Tuesday, March 28, 2017

The Heritage Insider news

The Heritage Insider news

Still waiting for a bill that repeals Obamacare. The American Health Care Act, a vote on which was canceled on Friday by House Speaker Paul Ryan, fell short of repealing Obamacare because it left in place the provisions responsible for making health insurance more expensive. As Drew Gonshorowski writes:
“Obamacare caused premiums to rise for various reasons, chief among them being the vast new regulations the law imposed on insurance markets. A new analysis from Milliman backs this up. The study provided estimates of the average impact that various Obamacare regulations had on premiums. These estimates are reflected in the chart below.”



[The Daily Signal]
Edmund Haislmaier adds:
“Voters elected candidates who pledged to repeal Obamacare because they understood that pledge to mean, first and foremost, a commitment to undo the cost-increasing mandates and regulations that Obamacare imposed on their private health insurance.
“The best course now would be for House leadership to draft a new bill that takes as its starting point the repeal of those Obamacare provisions that dictate the benefits and design of private insurance plans, and which have driven up coverage costs.
“Doing that would be a case of good policymaking for good politics.” [The Daily Signal]
 
Go to Wellesley and be protected from ideas. “There is no doubt that the speakers in question impose on the liberty of students, staff, and faculty at Wellesley.” So says a committee of six professors at Wellesley College who want to impose themselves onto students seeking to bring guest speakers to campus. In an email to fellow faculty, the professors—who form the Commission for Ethnicity, Race, and Equity at Wellesley—lament that Northwestern University Professor Laura Kipnis was allowed to speak on campus. Kipnis is a critic of various feminist orthodoxies, especially as they relate to higher education.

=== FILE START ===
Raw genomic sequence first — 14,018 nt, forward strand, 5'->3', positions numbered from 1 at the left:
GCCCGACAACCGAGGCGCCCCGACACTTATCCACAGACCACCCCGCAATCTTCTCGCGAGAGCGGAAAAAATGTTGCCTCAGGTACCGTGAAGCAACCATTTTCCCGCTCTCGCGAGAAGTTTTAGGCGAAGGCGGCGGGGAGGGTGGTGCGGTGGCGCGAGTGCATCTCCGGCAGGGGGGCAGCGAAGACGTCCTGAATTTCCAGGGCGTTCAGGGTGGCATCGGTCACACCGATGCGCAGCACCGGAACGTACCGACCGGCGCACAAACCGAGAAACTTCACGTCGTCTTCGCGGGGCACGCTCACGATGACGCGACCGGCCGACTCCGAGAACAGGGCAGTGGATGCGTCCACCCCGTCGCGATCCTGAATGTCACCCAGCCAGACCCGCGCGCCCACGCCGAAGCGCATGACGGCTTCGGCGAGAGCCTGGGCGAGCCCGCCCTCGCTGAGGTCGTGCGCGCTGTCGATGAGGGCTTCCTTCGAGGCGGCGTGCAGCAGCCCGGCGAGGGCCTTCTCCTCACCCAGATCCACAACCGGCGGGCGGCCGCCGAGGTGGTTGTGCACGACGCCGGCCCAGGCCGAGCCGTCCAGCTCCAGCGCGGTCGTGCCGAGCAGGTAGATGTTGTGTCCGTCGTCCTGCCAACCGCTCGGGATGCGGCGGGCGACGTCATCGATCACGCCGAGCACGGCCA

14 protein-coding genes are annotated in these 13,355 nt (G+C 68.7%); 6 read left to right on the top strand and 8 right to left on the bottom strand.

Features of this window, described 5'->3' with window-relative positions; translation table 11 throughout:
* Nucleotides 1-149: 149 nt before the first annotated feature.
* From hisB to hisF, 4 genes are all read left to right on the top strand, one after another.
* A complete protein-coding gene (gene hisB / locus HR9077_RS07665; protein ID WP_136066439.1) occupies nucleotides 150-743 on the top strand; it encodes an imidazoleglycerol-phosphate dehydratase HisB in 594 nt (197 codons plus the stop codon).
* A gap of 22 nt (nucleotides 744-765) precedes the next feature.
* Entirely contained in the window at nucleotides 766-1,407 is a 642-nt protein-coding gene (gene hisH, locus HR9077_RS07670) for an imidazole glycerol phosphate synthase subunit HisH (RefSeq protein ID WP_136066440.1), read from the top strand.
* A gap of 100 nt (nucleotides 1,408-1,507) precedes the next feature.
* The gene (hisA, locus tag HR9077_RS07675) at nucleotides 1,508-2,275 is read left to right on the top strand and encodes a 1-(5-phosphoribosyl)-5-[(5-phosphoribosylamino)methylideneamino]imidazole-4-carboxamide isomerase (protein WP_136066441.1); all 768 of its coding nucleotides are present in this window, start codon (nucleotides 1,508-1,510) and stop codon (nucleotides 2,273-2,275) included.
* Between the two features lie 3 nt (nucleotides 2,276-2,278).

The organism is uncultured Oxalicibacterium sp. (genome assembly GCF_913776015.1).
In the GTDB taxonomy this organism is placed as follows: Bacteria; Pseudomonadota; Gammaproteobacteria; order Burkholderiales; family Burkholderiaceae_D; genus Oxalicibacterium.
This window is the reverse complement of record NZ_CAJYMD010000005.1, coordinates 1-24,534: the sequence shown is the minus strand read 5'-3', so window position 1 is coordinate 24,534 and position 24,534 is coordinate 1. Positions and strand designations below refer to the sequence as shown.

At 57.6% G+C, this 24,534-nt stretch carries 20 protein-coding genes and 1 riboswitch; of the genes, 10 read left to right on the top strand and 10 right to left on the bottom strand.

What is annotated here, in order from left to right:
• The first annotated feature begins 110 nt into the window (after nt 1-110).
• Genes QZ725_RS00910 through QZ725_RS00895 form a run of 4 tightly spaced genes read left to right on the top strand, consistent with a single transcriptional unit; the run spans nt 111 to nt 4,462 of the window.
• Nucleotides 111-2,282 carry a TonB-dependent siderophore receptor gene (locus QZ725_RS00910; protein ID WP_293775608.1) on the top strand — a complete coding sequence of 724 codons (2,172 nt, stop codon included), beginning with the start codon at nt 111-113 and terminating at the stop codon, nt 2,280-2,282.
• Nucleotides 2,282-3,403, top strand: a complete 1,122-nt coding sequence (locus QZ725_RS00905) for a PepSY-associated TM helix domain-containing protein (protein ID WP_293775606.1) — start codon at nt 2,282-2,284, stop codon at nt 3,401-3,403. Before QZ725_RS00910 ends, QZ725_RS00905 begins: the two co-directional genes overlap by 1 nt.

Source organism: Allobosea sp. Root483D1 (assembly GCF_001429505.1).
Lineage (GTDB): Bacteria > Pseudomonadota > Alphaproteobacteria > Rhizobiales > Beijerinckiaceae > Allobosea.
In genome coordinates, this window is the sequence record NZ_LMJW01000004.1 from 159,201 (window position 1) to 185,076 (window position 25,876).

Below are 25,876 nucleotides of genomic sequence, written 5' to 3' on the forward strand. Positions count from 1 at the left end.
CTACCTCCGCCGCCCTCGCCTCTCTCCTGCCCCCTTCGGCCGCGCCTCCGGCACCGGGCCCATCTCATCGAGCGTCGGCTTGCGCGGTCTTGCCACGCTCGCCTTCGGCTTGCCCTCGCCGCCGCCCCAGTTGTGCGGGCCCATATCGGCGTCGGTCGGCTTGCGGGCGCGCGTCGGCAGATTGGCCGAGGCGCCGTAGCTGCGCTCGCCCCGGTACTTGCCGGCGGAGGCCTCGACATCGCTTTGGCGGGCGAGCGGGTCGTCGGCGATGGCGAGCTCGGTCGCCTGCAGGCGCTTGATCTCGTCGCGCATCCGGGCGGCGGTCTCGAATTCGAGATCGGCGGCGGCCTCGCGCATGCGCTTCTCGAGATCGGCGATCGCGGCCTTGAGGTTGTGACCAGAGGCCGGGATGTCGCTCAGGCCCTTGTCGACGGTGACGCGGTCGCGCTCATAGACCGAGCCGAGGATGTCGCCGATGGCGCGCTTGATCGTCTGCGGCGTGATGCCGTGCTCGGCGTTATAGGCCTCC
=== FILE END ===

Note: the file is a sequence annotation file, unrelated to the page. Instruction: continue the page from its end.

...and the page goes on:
As the Foundation for Individual Rights in Education, which obtained a copy of the email and published it online, points out, the professors’ call for vetting future speaker invitations according to “standards of respect and rigor” “would, in itself, establish a campus orthodoxy and a climate in which any speaking invitation might be subject to prior review by a select few faculty.” [Foundation for Individual Rights in Education]
The six professors who authored the email—Diego Arcineagas, Beth DeSombre, Brenna Greer, Soo Hong, Michael Jeffries, and Layli Maparyan—are failing at their job, part of which is to teach students how to engage intellectually with ideas. Unlike most people who fail at their jobs, however, these professors face almost no risk of losing their jobs for their failures.
 
Where did the campus safe space culture come from, anyway? Mitch Pearlstein finds a clue in the work of Neil Gilbert, the Milton and Gertrude Chernin Professor of Social Welfare and Social Services at the University of California, Berkeley. Pearlstein sums up Gilbert’s argument in his article “Institutionalized Discontent,” (Society, August 2016) this way:
“‘Over the last several decades federal regulations and funds have created an alternative bureaucracy within universities that is devoted not to the core academic mission of teaching and research, but to improving the social climate of university life.’ The ‘legitimacy and power’ of this new bureaucracy, he writes, ‘depend on heightening the perception that academic life involves a dangerous environment, from which students need protection.’ This perceived need, he continues, has led to campaigns for ‘safe spaces’; efforts to help students ‘recognize micro aggressions’; educating and training them in ‘sexual assault prevention’; and demanding faculty participation in ‘sensitivity training.’ Among other rote requirements.
“How big is this new bureaucracy? Neil reports that between 2000 and 2015, ‘the number of full-time, ladder-rank teaching faculty at Berkeley increased by 1%, while the number of full-time staff providing student services and health care increased by more than 100%, at which point they outnumbered the teaching faculty by 13%.’” [Center of the American Experiment]